Trial of Fame: System Shock

What is “Trial of Fame”?

“Trial of Fame” is our series of articles in which authors and friends of our blog play a ‘cult game’ for the first time in their lives and tell us about the experience. With this, we hope to provide a new interesting perspective on these popular titles. If you would like to contribute a text, please write us via our contact form or via direct message on Twitter.

“System Shock” by Looking Glass Studios, Warren Spector, Doug Church, Sean T. Barrett, Seamus Blackley, Robert George Fermier, Marc LeBlanc, Fred Lim, John Miles, Art Min, Vinay Pulim, Eli Wiesel, Kurt Bickenbach, James Alexander Dollar, Mark Lizotte, Michael Marsicano, Robb Waters, Dorian Hart, Erik Ray, Austin Grossman, Tim Stellmach, Rex E. Bradford, Laura Feeney, James Wiley Fleming, Jon Maiara, Carl Muckenhoupt, Dan Schmidt, Matthew Toschlog, Kevin Wasserman, Greg LoPiccolo, Tim Ries, Terri Brosius, Jill Bidgood, Nick Carter, Bart Mallio, Sara Verrilli, Charles Angel, Alvaro Moreno, Marshall Andrews, Todd Bailey, Dustin Brimberry, Bernadette Pryor, Jonathan Piasecki, Harvey Smith, Brett Bonner, Kirsten Vaughan, Frank Dietz, Patricia Norwood, Dominique Poumeyrol-Jumeau, Alpha CRC Cambridge, Evan Brandt, Didier Jumeau, Andreas Köhler, Galen Svanas, Simon Etchells, Tuesday Frase, Harvey Smith, Rachel Close, Ashley Richardson, David Ladyman, Al Carnley, Jennifer Davis, Trey Hermann, Chris Morgan & Alex Camilleri.

“After six months in a healing coma, you awaken to the twisted aftermath of a terrible disaster. […] Once a prime corporate research facility, Citadel now teems with mindless cyborgs, robots and terribly mutated beings, all programmed to serve SHODAN, a ruthless [artificial intelligence]. [There is] scarcely time to think before it unleashes the first terror…”

“System Shock” was never on my radar until I played the Unity reboot demo. I did not think about the original until it was showcased at the Summer Games Done Quick 2016 event. At that marathon, I made drawings of funny moments from some runs that burned the game into my mind. At some point I acquired the System Shock Pack from the Humble Store, which includes the classic and enhanced versions of “System Shock” as well as “System Shock 2”, for free. I am not sure when I got it or from where, but I figured they would sit in my digital basement forever.

Fast forward to June 17, 2021: I finally completed “Thief Gold”, the expanded version of “Thief: The Dark Project”. As with every mission before it, I watched the corresponding “Level With Me” design analysis, in which Robert Yang discusses the psychogeography of the maps and how it affects the player’s experience. The last episode had the audience wondering what game he would tackle next, with “System Shock 2” being one of the possibilities. Since it has not been released yet, I figured I should better play the first game in the series before it ever happens!

I was in the mood to catch up on classic games this year and already crossed “Demon’s Souls”“Dark Souls”“Metal Gear Solid” and “Tomb Raider II” off the list. I thought “System Shock” would not be too difficult to get into… Boy, was I wrong. Leagues away from the ease of the reboot demo, there was a lot to figure out navigating this world framed by a daunting user interface. Learning the system was constantly interrupted by the combat. As someone who plays “Quake” regularly, I was simply put off by the controls needed to navigate the action sequences. Fortunately, the game allows you to control the difficulty of four different components of the game, namely a) the combat, b) the puzzles, c) the missions, and d) the cyberspace sections. I turned the combat from two (standard) to one (easy).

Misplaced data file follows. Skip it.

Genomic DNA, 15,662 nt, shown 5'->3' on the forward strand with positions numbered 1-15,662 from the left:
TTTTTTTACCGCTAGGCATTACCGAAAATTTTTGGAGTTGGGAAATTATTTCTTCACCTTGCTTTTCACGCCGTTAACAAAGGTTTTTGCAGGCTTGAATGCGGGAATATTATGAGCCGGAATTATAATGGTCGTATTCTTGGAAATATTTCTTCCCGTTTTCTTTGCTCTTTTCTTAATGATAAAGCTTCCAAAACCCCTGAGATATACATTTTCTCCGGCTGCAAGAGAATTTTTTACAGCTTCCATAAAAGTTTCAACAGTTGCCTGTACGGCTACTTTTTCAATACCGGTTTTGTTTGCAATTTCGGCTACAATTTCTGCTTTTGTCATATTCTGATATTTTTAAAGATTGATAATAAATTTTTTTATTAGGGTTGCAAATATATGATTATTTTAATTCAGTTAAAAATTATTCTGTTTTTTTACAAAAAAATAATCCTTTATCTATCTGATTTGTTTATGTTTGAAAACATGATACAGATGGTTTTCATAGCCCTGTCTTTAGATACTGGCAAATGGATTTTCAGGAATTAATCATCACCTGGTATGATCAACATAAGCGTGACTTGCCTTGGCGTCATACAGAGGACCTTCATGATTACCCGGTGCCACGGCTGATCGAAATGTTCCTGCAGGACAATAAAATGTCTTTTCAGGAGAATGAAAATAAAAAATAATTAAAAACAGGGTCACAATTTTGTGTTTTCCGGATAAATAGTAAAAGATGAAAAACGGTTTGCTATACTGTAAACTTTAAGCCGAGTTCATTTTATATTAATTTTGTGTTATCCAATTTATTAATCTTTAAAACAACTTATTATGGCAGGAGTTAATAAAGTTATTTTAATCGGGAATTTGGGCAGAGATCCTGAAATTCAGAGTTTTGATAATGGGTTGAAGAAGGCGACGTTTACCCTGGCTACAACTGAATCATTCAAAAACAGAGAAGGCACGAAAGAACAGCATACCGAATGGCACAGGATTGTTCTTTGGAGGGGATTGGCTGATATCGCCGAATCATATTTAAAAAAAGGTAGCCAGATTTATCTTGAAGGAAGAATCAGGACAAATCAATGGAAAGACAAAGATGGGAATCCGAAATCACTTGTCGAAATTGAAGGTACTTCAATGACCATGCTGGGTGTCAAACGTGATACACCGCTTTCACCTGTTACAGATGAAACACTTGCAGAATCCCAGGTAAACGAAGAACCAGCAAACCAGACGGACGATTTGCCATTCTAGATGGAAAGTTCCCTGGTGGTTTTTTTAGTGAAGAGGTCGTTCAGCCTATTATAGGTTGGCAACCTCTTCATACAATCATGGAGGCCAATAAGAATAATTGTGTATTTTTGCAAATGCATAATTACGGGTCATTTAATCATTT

I lasted three hours in the campaign when I felt like giving up. The combat was caca. I read reviews, watched videos, and asked for opinions in regards to whether “System Shock” was really worth it. Fortunately, the consensus was wildly in favour of playing through. I decided to restrain my ego and switched the combat difficulty to zero: After all, then none of the enemies attack and, moreover, they can be eliminated with just one hit. It felt cheap, but it was the only way I think I would have the patience to sit through this game.

Screenshot of "System Shock"

After a few hours, I realized that this was exactly what I needed. “System Shock” was no longer an annoying romp through a quest to take down the evil artificial intelligence SHODAN – it became a satisfying target practice adventure! Since I am terrible at stringing narratives together through non-linearly presented logs, I was surprised to find out that eliminating deadly threats was the key to slowing down and immersing myself in this world.

I knew I had fallen in love with “System Shock” when I thought about it even when I was not playing it! I usually stopped or took a break when I got stuck or entered a new level, yet continued to contemplate the next moves in my brain. Considering that the billboard sprite aesthetic in first-person shooters is not my cup of tea, there is no denying that this was a superb experience. I did not expect to endure more than this playthrough once the novelty of learning the mechanics gave way to familiarity, but Looking Glass Studios left me a hearty breadcrumb trail to follow to the end. [PLAY]